Curso Extraordinario Patrimonio y Humanidades Digitales

tipografiaEl curso Patrimonio Digital y Humanidades digitales, organizado por el IEMYR (Instituto de Estudios Medievales y Renacentistas) de la Universidad de  Salamanca, ofrece una aproximación al patrimonio textual desde diferentes ópticas abordando aspectos filológicos, documentales, comunicativos y que permitirán al alumno obtener una visión contemporánea de la manera de trabajar con el patrimonio textual.

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Historical Texts, Modern Tools: Berkeley Prosopography Services

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By Laurie Pearce and Patrick Schmitz

This post grows out of the roundtable session of the DH Faire held on April 8, 2015 at the University of California, Berkeley, that provided an opportunity for researchers of established and emerging digital humanities projects to share their work, to expose their ideas and methods to the Berkeley campus community.  The charge to the roundtable participants was either to locate the project on the Digital Humanities (DH) landscape at Berkeley, or to present our current research project(s).

Berkeley Prosopography Services (BPS) is a customizable, out-of-the-box toolkit and environment that supports prosopographical research.  It is designed to solve a problem — a complex research methodology — and is not a problem or algorithm in search of a problem to which it may be applied. Prosopography is the process of  discovering, through references to personal names, familial relationships, professional designations, as well as other attributes, pictures of the social, economic, intellectual activities and connections that link them. As the foundational task of prosopography is the collecting of name instances and attributes, it is hardly surprising that prosopographers were early adopters of digital tools, especially databases, which facilitated sorting, searching, and storage.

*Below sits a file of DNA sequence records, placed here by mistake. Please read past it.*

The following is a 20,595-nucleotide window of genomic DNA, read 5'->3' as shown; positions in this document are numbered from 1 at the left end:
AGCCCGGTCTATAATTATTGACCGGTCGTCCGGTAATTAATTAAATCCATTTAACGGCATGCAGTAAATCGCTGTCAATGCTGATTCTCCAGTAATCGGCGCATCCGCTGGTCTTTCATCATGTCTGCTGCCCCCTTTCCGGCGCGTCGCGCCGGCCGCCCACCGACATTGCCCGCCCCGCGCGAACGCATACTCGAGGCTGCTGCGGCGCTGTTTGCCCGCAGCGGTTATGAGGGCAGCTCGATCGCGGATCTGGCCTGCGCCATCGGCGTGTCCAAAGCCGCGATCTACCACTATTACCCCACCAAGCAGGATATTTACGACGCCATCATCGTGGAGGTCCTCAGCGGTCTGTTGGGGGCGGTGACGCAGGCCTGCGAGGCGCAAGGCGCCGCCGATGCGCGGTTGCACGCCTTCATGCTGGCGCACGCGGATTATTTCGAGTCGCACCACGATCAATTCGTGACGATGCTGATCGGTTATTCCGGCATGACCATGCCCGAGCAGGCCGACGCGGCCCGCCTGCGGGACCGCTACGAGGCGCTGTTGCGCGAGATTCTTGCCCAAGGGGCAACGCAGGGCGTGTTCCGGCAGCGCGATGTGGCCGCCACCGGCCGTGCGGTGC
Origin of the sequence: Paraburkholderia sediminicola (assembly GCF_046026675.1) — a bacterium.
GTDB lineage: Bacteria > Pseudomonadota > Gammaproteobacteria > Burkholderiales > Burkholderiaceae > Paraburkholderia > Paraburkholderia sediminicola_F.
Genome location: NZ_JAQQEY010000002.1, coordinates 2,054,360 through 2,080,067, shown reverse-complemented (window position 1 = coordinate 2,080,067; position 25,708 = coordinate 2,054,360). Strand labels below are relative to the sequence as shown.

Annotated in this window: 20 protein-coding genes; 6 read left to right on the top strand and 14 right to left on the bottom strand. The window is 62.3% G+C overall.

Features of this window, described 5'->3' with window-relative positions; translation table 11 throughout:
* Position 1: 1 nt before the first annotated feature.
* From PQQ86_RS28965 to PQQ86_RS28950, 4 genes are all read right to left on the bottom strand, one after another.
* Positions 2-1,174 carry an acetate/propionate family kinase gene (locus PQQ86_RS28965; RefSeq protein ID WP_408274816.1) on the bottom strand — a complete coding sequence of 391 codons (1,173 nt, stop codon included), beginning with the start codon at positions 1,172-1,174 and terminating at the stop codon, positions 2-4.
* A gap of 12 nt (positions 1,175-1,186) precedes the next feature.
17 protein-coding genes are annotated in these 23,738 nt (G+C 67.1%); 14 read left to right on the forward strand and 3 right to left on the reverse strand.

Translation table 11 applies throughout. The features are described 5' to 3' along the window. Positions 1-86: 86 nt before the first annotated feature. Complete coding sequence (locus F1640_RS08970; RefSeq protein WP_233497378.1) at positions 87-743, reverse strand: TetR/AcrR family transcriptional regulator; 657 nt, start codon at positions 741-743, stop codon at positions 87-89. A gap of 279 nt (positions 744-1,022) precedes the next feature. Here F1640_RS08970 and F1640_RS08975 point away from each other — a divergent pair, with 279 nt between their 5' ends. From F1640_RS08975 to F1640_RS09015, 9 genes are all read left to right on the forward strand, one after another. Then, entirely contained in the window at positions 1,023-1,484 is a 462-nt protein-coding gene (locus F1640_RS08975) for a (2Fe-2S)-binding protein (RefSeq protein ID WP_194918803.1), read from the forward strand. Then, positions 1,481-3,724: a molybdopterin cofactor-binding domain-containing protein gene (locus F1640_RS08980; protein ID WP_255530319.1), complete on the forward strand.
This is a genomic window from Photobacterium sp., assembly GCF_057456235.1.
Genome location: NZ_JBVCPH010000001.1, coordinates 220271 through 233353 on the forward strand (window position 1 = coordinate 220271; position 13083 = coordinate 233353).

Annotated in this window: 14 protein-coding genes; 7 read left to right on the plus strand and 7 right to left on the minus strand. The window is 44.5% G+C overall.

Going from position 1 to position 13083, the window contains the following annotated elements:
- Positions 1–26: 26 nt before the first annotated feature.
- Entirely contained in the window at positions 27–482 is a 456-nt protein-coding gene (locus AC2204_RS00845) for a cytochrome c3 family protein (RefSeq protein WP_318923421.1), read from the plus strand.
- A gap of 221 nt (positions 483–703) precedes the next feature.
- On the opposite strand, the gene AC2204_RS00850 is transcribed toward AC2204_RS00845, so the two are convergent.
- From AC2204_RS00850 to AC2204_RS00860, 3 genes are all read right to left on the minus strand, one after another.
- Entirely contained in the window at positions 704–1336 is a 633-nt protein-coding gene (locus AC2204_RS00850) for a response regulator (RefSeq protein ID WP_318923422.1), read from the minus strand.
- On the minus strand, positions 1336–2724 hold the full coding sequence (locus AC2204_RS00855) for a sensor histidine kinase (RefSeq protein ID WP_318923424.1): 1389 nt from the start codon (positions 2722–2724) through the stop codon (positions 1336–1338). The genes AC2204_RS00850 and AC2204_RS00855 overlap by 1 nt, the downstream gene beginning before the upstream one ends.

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The Script Encoding Initiative at UC Berkeley

Getting Characters Standardized for Digital Texts

by Deborah Anderson

MedievalTextWithMissingTextDigital humanists who work with text can face problems in getting certain letters and symbols to display, be stored, or sent electronically, because the characters are not in Unicode, the international character encoding standard. When a character is not in Unicode, the text may appear with a square box, for the missing character (1, below), a question mark (2), a nonsense character (3), or, if an entire script is not in Unicode, with completely garbled text, called Mojibake (from the Japanese ‘moji’, character + ‘bake’, transform) (4).

Not having a character in the Unicode Standard also causes other problems for such text, such as copying and pasting, searching, OCR, and long-term storage. In order to help digital humanists overcome this problem of unencoded characters, the Script Encoding Initiative project was started in the Department of Linguistics at UC Berkeley. The goal of SEI is to work with users to get eligible characters and scripts into the Unicode Standard.

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